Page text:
Take the New York State Thruway to Exit 16 (Harriman). Take NY Route 17 (future Interstate 86) west 31 miles to Exit 113, US Route 209 south. Take US Route 209 south 5 miles to Westbrookville. Turn left on Otisville Road and follow it for 0.4 miles to the junction with Indian Orchard Road. Turn left and follow this road (which changes into South Road upon entering Sullivan County) for almost 2 miles to a parking area on the left.


0.00  DEC boat launch parking area. (41.51591°, -74.53713°)
2.00  Main Basha Kill parking lot. (41.53595°, -74.51161°)
2.55  DEC parking area; side trail 0.1 miles to Basha Kill. (41.54184°, -74.50161°)
2.90  Another DEC parking area; side trail 0.1 miles to Basha Kill. (41.54639°, -74.49690°)
4.25  South Road, just to the right of the trail. (41.56186°, -74.48499°)
6.20  Old Wurtsboro High Line O&W Rail Station. (41.57718°, -74.46488°). A trail with white blazes connects the parking lot with the Long Path.
10.20  DEC parking lot at the corner of Ferguson and Shawanga Lodge Road, 0.70 mi from the Long Path. A trail blazed with yellow DEC markers leads from the parking lot to the Long Path. (41.60627°, -74.42649°)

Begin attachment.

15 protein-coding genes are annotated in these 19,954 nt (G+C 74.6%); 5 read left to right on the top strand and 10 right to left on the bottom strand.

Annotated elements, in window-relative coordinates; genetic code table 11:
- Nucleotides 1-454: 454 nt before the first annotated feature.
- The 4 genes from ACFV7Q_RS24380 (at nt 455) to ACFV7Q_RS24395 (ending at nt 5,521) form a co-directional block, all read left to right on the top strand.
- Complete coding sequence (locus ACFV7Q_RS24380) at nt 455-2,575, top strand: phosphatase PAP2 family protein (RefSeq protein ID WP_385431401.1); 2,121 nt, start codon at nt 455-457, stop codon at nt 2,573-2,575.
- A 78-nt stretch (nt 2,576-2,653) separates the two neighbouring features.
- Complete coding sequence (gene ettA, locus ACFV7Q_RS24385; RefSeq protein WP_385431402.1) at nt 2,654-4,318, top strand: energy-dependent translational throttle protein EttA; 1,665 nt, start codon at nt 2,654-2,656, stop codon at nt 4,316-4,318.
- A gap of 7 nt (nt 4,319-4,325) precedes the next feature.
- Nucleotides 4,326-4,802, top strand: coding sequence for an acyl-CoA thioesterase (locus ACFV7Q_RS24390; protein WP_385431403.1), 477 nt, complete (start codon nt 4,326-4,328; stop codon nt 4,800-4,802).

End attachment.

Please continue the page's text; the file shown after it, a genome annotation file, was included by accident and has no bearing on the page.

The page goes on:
10.50  Ferguson Road (still called Roosa Gap Summitville Road on some maps), 0.7 miles west of Shawanga Lodge Road). There is limited parking just to the west of the trail crossing. (41.61105°, -74.43498°)


Camping is allowed in the DEC lands on the Wurtsboro Ridge (mile 6.20 to mile 10.20).

Trail Description

0.00  This section starts in a large parking area with a boat-launching site. From here one can launch a canoe or other non-motorized boat in a side channel of the Basha Kill. From the side channel there are many interesting routes to either canoe or fish. The trail proceeds north along the edge of the Basha Kill. In this section there are many views across the open expanse of water and marshlands, as well as many bird feeding stations on the Basha Kill, making it a good area for bird-watching.